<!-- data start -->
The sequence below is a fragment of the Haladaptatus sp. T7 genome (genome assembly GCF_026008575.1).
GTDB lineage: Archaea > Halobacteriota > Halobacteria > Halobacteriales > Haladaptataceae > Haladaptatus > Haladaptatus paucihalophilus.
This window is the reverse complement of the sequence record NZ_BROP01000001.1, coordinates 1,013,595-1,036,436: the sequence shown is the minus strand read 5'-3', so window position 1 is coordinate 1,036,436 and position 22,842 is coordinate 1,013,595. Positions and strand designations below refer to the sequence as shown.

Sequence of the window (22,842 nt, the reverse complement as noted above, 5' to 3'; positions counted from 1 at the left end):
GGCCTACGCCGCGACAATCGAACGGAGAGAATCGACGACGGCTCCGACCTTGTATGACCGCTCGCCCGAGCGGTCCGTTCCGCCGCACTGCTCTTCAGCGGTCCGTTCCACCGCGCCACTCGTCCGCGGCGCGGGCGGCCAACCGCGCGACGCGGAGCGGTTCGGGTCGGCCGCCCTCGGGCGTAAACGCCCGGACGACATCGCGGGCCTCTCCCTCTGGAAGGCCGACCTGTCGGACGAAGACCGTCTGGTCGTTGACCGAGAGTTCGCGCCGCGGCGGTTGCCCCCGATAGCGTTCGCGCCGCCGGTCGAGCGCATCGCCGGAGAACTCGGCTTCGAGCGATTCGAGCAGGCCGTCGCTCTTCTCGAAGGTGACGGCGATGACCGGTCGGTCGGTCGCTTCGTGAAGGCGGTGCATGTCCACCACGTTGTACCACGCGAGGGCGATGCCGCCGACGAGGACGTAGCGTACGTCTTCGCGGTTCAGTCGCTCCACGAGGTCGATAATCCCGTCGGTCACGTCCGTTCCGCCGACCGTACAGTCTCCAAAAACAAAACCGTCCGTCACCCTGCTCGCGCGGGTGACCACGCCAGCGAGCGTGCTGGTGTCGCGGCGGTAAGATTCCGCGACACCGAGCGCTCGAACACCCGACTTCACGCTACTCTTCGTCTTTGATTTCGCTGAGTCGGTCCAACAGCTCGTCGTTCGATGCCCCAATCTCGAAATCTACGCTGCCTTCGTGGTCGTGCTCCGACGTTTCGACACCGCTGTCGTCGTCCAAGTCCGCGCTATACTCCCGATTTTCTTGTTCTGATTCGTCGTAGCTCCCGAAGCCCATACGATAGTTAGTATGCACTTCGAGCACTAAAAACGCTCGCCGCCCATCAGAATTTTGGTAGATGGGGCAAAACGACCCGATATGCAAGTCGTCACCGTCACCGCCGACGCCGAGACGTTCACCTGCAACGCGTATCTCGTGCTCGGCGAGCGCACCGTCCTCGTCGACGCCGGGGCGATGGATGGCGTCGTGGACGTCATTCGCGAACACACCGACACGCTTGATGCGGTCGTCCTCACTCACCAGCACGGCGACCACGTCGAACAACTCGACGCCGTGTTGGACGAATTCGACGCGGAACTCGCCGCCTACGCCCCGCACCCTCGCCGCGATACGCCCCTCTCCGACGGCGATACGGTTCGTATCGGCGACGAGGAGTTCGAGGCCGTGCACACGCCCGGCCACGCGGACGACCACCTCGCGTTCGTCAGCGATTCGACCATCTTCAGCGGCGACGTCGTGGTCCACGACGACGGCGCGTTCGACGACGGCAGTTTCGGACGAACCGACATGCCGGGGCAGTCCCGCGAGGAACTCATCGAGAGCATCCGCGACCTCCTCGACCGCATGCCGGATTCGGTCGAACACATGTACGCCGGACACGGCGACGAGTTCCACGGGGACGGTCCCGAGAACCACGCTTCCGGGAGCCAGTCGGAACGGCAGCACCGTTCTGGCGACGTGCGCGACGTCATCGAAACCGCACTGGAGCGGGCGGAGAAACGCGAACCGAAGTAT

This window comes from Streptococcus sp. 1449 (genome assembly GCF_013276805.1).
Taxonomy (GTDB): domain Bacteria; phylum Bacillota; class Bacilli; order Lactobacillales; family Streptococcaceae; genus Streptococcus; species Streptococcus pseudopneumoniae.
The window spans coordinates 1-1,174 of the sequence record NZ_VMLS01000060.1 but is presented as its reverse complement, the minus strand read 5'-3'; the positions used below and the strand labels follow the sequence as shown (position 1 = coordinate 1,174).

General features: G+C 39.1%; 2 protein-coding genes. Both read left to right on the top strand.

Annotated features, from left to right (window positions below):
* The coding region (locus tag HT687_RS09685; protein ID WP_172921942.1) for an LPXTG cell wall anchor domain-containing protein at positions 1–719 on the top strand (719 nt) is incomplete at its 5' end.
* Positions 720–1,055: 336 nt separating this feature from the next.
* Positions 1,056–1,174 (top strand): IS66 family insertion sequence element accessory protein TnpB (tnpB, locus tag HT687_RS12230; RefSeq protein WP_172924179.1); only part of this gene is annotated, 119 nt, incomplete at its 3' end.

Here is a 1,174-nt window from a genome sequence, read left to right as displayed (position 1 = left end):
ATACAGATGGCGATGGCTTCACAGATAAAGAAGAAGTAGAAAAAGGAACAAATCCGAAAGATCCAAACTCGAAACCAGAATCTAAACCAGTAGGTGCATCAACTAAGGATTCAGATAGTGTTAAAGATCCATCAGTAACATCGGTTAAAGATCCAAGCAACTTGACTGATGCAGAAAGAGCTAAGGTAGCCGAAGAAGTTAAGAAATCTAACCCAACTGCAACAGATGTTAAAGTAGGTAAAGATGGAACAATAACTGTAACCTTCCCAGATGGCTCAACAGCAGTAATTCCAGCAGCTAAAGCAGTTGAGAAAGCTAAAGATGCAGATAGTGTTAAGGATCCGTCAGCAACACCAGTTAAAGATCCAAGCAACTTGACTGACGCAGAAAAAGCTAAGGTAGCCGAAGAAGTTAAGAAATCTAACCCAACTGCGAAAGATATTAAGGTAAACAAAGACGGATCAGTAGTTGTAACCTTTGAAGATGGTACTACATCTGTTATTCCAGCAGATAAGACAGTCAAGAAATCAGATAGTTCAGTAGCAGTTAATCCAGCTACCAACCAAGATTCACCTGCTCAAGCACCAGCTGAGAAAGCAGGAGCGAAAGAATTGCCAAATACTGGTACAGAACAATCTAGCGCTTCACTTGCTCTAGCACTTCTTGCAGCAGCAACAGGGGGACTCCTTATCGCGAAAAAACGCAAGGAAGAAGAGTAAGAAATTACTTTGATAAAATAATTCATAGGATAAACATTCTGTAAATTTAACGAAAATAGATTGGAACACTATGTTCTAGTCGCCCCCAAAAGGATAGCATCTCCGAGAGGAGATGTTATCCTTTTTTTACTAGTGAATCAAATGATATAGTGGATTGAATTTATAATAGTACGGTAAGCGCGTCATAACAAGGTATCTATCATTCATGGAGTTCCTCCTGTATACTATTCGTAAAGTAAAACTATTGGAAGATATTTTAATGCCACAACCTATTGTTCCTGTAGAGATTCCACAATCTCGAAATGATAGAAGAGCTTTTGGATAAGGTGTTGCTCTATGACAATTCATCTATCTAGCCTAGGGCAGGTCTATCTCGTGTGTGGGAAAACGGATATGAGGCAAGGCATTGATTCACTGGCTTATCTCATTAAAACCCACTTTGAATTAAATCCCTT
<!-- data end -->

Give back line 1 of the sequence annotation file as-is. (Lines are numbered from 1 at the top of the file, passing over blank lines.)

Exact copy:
The sequence below is a fragment of the Haladaptatus sp. T7 genome (genome assembly GCF_026008575.1).